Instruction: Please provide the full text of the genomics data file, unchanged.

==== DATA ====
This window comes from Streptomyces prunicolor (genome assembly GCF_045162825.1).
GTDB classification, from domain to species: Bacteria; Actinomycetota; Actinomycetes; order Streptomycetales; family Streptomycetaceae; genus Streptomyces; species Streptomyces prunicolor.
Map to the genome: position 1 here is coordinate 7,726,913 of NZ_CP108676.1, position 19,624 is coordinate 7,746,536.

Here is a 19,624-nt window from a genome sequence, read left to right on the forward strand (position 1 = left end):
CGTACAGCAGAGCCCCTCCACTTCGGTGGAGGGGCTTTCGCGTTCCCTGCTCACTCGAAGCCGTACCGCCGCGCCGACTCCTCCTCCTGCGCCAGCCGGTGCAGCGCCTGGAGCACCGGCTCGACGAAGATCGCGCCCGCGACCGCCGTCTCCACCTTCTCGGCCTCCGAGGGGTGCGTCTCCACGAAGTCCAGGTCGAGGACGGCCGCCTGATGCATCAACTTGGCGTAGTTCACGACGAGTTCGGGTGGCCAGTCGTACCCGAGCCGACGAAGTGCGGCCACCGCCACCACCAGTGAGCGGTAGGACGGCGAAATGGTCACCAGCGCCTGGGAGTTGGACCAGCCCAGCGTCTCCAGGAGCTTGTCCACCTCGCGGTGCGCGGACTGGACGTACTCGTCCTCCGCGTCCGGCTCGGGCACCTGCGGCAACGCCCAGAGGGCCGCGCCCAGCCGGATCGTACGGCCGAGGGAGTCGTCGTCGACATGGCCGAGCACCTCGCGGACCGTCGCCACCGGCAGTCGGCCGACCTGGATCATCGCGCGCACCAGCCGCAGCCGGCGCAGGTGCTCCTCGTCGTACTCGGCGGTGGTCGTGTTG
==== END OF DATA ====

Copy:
This window comes from Streptomyces prunicolor (genome assembly GCF_045162825.1).
GTDB classification, from domain to species: Bacteria; Actinomycetota; Actinomycetes; order Streptomycetales; family Streptomycetaceae; genus Streptomyces; species Streptomyces prunicolor.
Map to the genome: position 1 here is coordinate 7,726,913 of NZ_CP108676.1, position 19,624 is coordinate 7,746,536.

Here is a 19,624-nt window from a genome sequence, read left to right on the forward strand (position 1 = left end):
CGTACAGCAGAGCCCCTCCACTTCGGTGGAGGGGCTTTCGCGTTCCCTGCTCACTCGAAGCCGTACCGCCGCGCCGACTCCTCCTCCTGCGCCAGCCGGTGCAGCGCCTGGAGCACCGGCTCGACGAAGATCGCGCCCGCGACCGCCGTCTCCACCTTCTCGGCCTCCGAGGGGTGCGTCTCCACGAAGTCCAGGTCGAGGACGGCCGCCTGATGCATCAACTTGGCGTAGTTCACGACGAGTTCGGGTGGCCAGTCGTACCCGAGCCGACGAAGTGCGGCCACCGCCACCACCAGTGAGCGGTAGGACGGCGAAATGGTCACCAGCGCCTGGGAGTTGGACCAGCCCAGCGTCTCCAGGAGCTTGTCCACCTCGCGGTGCGCGGACTGGACGTACTCGTCCTCCGCGTCCGGCTCGGGCACCTGCGGCAACGCCCAGAGGGCCGCGCCCAGCCGGATCGTACGGCCGAGGGAGTCGTCGTCGACATGGCCGAGCACCTCGCGGACCGTCGCCACCGGCAGTCGGCCGACCTGGATCATCGCGCGCACCAGCCGCAGCCGGCGCAGGTGCTCCTCGTCGTACTCGGCGGTGGTCGTGTTG